“But when we would penetrate into his spirit, meditate on those things on which he meditates, accompany him even unto the brink of eternity, fluctuate with him on the ghastly sea of despair, soar with him into the purest and serenest regions of human thought, feel with him the curse of beholding iniquity, and the troubled delight of thinking on innocence, and gentleness, and beauty; come with him from all the glorious dreams cherished by a noble spirit in the halls of wisdom and philosophy, of a sudden into the gloomy courts of sin, and incest, and murder; shudder with him over the broken and shattered fragments of all the fairest creations of his fancy; be borne with him at once from calm, and lofty, and delighted speculations, into the very heart of fear, and horror, and tribulations; have the agonies and the guilt of our mortal world brought into immediate contact with the world beyond the grave, and the influence of an awful shadow hanging for ever on our thoughts; be present at a fearful combat between all the stirred-up passions of humanity in the soul of man, a combat in which one and all of these passions are alternately victorious and overcome; – I say, that when we are thus placed and acted upon, how is it possible to draw a character of this sublime drama, or of the mysterious being who is its moving spirit? In him, his character and situation, there is a concentration of all the interests that belong to humanity. There is scarcely a trait of frailty or of grandeur, which may have endeared to us our most beloved friends in real life, that is not to be found in Hamlet. Undoubtedly Shakspeare loved him beyond all his other creations. Soon as he appears on the stage we are satisfied: when absent we long for his return. This is the only play which exists almost altogether in the character of one single person. Who ever knew a Hamlet in real life? yet who, ideal as the character is, feels not its reality? This is the wonder. We love him, not, we think of him, not because he is witty, because he was melancholy, because he was filial; but we love him because he existed, and was himself. This is the sum total of the impression. I believe that, of every other character, either in tragic or epic poetry, the story makes part of the conception; but of Hamlet, the deep and permanent interest is the conception of himself. This seems to belong, not to the character being more perfectly drawn, but to there being a more intense conception of individual human life than perhaps any other human composition. Here is a being with springs of thought, and feeling, and action, deeper than we can search. These springs rise from an unknown depth, and in that depth there seems to be a oneness of being which we cannot distinctly behold, but which we believe to be there; and thus irreconcilable circumstances, floating on the surface of his actions, have not the effect of making us doubt the truth of the general picture.”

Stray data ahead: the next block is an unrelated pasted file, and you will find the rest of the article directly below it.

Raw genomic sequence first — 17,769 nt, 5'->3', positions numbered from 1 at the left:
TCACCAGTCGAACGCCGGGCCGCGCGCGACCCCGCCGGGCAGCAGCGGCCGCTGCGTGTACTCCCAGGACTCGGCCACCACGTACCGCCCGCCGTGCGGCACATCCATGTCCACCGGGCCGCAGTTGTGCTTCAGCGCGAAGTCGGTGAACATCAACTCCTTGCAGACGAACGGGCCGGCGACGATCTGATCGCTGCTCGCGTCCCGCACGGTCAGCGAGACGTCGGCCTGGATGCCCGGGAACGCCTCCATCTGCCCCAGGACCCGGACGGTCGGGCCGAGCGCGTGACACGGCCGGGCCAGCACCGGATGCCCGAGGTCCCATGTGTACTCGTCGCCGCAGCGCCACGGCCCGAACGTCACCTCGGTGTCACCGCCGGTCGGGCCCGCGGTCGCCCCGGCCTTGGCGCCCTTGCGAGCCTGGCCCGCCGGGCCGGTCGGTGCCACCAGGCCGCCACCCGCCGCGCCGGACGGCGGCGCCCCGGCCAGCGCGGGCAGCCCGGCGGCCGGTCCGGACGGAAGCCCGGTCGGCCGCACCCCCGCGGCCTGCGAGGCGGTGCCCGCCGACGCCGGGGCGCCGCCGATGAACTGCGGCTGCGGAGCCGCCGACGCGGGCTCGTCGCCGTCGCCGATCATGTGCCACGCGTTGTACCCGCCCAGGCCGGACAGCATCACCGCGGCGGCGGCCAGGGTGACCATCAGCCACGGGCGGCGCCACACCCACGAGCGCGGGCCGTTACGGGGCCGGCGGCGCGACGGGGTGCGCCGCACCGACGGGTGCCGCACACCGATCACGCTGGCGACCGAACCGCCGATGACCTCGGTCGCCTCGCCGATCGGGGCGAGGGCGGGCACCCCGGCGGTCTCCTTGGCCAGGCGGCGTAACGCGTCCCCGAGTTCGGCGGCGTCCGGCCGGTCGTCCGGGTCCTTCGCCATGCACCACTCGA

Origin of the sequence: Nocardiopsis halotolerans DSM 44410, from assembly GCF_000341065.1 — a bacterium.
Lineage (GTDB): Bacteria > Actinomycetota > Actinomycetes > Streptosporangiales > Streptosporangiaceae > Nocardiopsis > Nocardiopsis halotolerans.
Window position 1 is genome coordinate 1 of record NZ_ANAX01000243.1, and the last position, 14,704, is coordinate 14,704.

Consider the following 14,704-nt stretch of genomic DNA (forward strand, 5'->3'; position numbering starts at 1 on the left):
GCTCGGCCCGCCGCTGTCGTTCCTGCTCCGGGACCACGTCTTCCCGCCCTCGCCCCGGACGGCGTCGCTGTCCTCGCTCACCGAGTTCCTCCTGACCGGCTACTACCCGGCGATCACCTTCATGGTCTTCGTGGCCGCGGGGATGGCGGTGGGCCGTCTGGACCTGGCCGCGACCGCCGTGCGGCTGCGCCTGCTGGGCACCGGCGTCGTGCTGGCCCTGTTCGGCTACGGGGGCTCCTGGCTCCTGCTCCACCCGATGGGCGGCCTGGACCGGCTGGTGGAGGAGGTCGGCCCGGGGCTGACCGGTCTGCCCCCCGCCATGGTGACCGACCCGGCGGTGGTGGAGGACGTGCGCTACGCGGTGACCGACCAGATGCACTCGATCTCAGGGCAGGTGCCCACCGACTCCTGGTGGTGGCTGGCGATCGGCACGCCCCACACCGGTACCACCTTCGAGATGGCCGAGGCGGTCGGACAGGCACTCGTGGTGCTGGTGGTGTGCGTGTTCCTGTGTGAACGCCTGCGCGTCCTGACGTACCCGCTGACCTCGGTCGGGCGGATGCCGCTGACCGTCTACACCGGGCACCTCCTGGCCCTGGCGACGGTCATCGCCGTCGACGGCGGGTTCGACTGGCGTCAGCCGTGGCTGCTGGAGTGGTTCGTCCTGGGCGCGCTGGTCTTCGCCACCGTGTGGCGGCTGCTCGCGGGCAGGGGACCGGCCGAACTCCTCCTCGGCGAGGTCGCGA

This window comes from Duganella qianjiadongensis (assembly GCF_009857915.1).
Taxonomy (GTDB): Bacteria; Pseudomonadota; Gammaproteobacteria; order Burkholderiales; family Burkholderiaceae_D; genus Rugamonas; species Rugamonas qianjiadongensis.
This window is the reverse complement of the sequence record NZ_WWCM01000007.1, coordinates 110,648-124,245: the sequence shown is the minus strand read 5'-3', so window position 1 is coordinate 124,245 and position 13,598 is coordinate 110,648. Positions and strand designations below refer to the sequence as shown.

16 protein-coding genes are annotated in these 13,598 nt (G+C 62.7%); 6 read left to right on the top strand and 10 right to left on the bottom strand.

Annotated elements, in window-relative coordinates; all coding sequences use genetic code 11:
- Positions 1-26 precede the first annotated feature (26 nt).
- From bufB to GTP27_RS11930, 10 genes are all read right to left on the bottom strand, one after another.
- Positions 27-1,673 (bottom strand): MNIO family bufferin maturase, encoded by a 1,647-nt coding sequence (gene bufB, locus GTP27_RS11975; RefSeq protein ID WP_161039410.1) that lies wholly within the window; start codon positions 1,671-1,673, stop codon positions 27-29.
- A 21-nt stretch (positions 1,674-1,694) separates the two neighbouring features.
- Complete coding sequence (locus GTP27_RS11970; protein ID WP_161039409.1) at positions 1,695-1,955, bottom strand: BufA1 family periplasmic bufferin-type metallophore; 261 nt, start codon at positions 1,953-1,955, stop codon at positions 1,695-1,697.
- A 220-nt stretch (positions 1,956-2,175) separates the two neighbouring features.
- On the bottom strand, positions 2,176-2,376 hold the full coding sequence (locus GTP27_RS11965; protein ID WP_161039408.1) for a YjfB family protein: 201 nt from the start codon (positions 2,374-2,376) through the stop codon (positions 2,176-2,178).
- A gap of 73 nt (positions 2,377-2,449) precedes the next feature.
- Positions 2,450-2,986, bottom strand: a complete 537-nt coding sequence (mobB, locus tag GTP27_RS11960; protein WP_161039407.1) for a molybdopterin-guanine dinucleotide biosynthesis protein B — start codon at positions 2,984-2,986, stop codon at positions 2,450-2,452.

This is all most admirable, most eloquent, most true; but the critic subsequently declares, that “there is nothing in Ophelia which could make her the object of an engrossing passion to so majestic a spirit as Hamlet.”
Now, though it be with reluctance, and even considerable mistrust of myself, that I differ from a critic who can thus feel and write, I do not think so: – I do think, with submission, that the love of Hamlet for Ophelia is deep, is real, and is precisely the kind of love which such a man as Hamlet would feel for such a woman as Ophelia.